Bust Boredom with Board GamesPosted: February 16, 2021
By: Christina Keasler, Youth Department Director
Winter is always tough with cabin fever and kids’ pent up energy. Add in the fact that many children now get more screen time than parents prefer, and you have a perfect disaster of both adults and kids going crazy at home. The pandemic has allowed us to spend more time as a family, but when you combine young kids and subzero temperatures, what are you going to do? One answer to this predicament is board games.
Board games are great for young kids. They help encourage emotional development with turn-taking, gracious winning/losing, and even beginner strategies. Children learn numbers, colors, and shapes while developing physical motor skills from rolling dice, pincers, and moving pieces. It may not get a lot of physical wiggles out, but it occupies your kids and keeps parents (moderately) sane.
You might be thinking, “Christina, I cannot handle another round of Candyland.” And that’s ok. With the board game boom a few years ago, publishers are continuing to provide plenty of new activities! Adults may even have a little fun playing, too.
Brown Bear – Panda Bear, What Do You See?
This is a slightly elevated twist to traditional memory games. Each player has designated animals they are looking for. Players try to remember where their assigned animals were located with cards faced down. If you guessed right, you keep it. Guess wrong, you put it back and have potentially shown your opponents their animal! Preschoolers learn colors and animals, just as they would reading the classic Eric Carle books.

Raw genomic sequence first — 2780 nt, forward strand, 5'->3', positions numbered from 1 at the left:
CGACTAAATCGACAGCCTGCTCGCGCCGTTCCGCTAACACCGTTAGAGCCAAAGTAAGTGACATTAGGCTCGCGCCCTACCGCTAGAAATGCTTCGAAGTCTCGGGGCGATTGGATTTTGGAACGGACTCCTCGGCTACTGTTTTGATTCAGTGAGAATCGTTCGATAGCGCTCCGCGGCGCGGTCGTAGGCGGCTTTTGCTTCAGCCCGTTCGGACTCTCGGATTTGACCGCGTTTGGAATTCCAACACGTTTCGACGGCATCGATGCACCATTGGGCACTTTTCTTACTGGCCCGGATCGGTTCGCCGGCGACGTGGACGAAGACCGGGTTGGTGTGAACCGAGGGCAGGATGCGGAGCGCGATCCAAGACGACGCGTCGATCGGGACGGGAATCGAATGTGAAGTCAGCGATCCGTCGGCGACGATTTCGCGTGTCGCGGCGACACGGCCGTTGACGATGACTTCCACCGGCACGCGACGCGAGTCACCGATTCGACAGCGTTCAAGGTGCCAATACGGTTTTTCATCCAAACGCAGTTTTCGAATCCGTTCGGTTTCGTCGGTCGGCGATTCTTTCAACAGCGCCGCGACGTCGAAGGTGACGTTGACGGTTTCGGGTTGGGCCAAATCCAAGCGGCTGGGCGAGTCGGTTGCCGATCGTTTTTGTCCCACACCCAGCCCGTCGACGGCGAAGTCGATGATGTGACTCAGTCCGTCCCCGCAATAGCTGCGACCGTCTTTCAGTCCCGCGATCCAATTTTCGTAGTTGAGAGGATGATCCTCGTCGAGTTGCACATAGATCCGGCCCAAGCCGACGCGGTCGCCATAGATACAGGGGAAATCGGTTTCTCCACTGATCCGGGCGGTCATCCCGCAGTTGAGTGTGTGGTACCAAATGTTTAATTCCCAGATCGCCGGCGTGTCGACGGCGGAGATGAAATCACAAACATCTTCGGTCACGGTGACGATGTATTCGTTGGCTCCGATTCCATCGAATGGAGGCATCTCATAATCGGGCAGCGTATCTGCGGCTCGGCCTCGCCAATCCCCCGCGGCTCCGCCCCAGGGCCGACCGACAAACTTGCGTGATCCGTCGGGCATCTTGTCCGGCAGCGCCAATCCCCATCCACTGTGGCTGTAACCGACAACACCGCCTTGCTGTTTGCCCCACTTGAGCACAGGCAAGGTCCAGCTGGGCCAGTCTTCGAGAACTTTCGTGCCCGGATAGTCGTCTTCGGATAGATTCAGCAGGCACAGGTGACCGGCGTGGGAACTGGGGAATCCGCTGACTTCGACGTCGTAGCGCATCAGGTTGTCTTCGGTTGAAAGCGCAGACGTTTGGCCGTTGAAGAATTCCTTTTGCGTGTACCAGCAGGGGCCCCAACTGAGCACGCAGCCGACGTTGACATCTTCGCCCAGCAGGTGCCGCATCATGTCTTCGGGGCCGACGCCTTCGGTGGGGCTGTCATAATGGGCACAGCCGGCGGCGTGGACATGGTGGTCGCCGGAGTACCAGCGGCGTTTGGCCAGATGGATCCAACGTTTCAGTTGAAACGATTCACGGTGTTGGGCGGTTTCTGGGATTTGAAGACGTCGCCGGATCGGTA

Dragon Rapid Fire
This is full of fast-paced action with dragons, volcanoes, and lava! Games involve moving paths, which help little minds develop strategies. Counting pieces and die boost mental development. Games go very quick, so there’s always time to fit in a round.
Deep Dark Wood
This one has a lot of elements to remember, so you might not want it to be your first introductory board game. That being said, my kids have the book and movie memorized, which probably helped us learn it. The game features hidden “surprise” elements, and all of it ties to Donaldson’s fantastic story. Gameplay is longer than many games for this age range – great if your players have the necessary attention span.
The Sneaky, Snacky Squirrel
Don’t get me wrong, we love Hi Ho! Cherry-O, but this game is Cherry-O TO THE MAX! Not only do you have to have the dexterity to master a spinner, this game is developmentally enhanced to include color recognition, and PINCER ACTION – giving your littles the muscles to hold pencils correctly later on, and extreme hand-eye coordination practice to get the acorns in their proper tiny positions.
Pop! The Pig
We discovered this game at my son’s speech therapy office, so you know it’s beneficial. It’s not your standard format, but it still features turn-based play. Each burger piece has a color and a number, and you have to push the pig’s head that amount of times. Suspense – and the pig’s tummy – increases as you play. The pop isn’t a traumatizing sound, so it’s not scary for little gamers.
Ok, this doesn’t have much developmental or educational value. But if you’re willing to get dirty with the kids – literally – then this game can be a fun memory maker for the family! There’s a little bit of suspense waiting to see if you’ll get creamed, which may not be the best fit for everyone.
No matter what you choose, the memories made while playing will last much longer than the game time. Turning kids to board games at a young age provides developmental benefits, as well as family bonding opportunities. Even though there’s a lot going on these days, it’s good to take a step back and see the silver lining, too.